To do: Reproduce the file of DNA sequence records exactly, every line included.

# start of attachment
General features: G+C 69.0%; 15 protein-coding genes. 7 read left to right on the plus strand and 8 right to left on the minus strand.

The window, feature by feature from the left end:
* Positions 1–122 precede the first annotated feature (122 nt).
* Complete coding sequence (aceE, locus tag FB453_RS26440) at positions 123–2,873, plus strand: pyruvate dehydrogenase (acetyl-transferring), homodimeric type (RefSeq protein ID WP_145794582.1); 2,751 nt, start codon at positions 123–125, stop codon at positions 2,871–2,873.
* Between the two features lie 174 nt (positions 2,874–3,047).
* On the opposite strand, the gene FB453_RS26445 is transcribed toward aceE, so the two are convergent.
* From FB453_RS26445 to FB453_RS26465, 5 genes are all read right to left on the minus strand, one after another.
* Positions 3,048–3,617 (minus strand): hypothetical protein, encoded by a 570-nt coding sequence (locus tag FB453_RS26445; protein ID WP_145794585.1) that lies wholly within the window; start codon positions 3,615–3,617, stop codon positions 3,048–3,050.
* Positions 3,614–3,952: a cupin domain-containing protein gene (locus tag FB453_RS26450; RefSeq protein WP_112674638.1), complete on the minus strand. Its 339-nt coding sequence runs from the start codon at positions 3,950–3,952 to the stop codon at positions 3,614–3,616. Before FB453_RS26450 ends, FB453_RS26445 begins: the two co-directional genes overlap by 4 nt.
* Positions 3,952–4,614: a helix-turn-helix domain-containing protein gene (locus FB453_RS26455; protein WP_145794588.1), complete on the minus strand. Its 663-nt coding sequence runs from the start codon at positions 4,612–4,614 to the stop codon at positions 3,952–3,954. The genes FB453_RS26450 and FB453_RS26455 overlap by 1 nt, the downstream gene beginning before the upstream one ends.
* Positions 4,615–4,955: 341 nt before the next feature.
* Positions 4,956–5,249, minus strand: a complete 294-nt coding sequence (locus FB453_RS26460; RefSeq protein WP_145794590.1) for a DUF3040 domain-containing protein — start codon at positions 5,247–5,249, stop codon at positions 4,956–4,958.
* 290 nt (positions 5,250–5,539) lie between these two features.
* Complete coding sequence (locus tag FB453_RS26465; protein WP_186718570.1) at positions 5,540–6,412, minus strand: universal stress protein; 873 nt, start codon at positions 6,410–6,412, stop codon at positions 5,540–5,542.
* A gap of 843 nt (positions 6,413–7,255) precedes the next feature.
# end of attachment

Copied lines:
General features: G+C 69.0%; 15 protein-coding genes. 7 read left to right on the plus strand and 8 right to left on the minus strand.

The window, feature by feature from the left end:
* Positions 1–122 precede the first annotated feature (122 nt).
* Complete coding sequence (aceE, locus tag FB453_RS26440) at positions 123–2,873, plus strand: pyruvate dehydrogenase (acetyl-transferring), homodimeric type (RefSeq protein ID WP_145794582.1); 2,751 nt, start codon at positions 123–125, stop codon at positions 2,871–2,873.
* Between the two features lie 174 nt (positions 2,874–3,047).
* On the opposite strand, the gene FB453_RS26445 is transcribed toward aceE, so the two are convergent.
* From FB453_RS26445 to FB453_RS26465, 5 genes are all read right to left on the minus strand, one after another.
* Positions 3,048–3,617 (minus strand): hypothetical protein, encoded by a 570-nt coding sequence (locus tag FB453_RS26445; protein ID WP_145794585.1) that lies wholly within the window; start codon positions 3,615–3,617, stop codon positions 3,048–3,050.
* Positions 3,614–3,952: a cupin domain-containing protein gene (locus tag FB453_RS26450; RefSeq protein WP_112674638.1), complete on the minus strand. Its 339-nt coding sequence runs from the start codon at positions 3,950–3,952 to the stop codon at positions 3,614–3,616. Before FB453_RS26450 ends, FB453_RS26445 begins: the two co-directional genes overlap by 4 nt.
* Positions 3,952–4,614: a helix-turn-helix domain-containing protein gene (locus FB453_RS26455; protein WP_145794588.1), complete on the minus strand. Its 663-nt coding sequence runs from the start codon at positions 4,612–4,614 to the stop codon at positions 3,952–3,954. The genes FB453_RS26450 and FB453_RS26455 overlap by 1 nt, the downstream gene beginning before the upstream one ends.
* Positions 4,615–4,955: 341 nt before the next feature.
* Positions 4,956–5,249, minus strand: a complete 294-nt coding sequence (locus FB453_RS26460; RefSeq protein WP_145794590.1) for a DUF3040 domain-containing protein — start codon at positions 5,247–5,249, stop codon at positions 4,956–4,958.
* 290 nt (positions 5,250–5,539) lie between these two features.
* Complete coding sequence (locus tag FB453_RS26465; protein WP_186718570.1) at positions 5,540–6,412, minus strand: universal stress protein; 873 nt, start codon at positions 6,410–6,412, stop codon at positions 5,540–5,542.
* A gap of 843 nt (positions 6,413–7,255) precedes the next feature.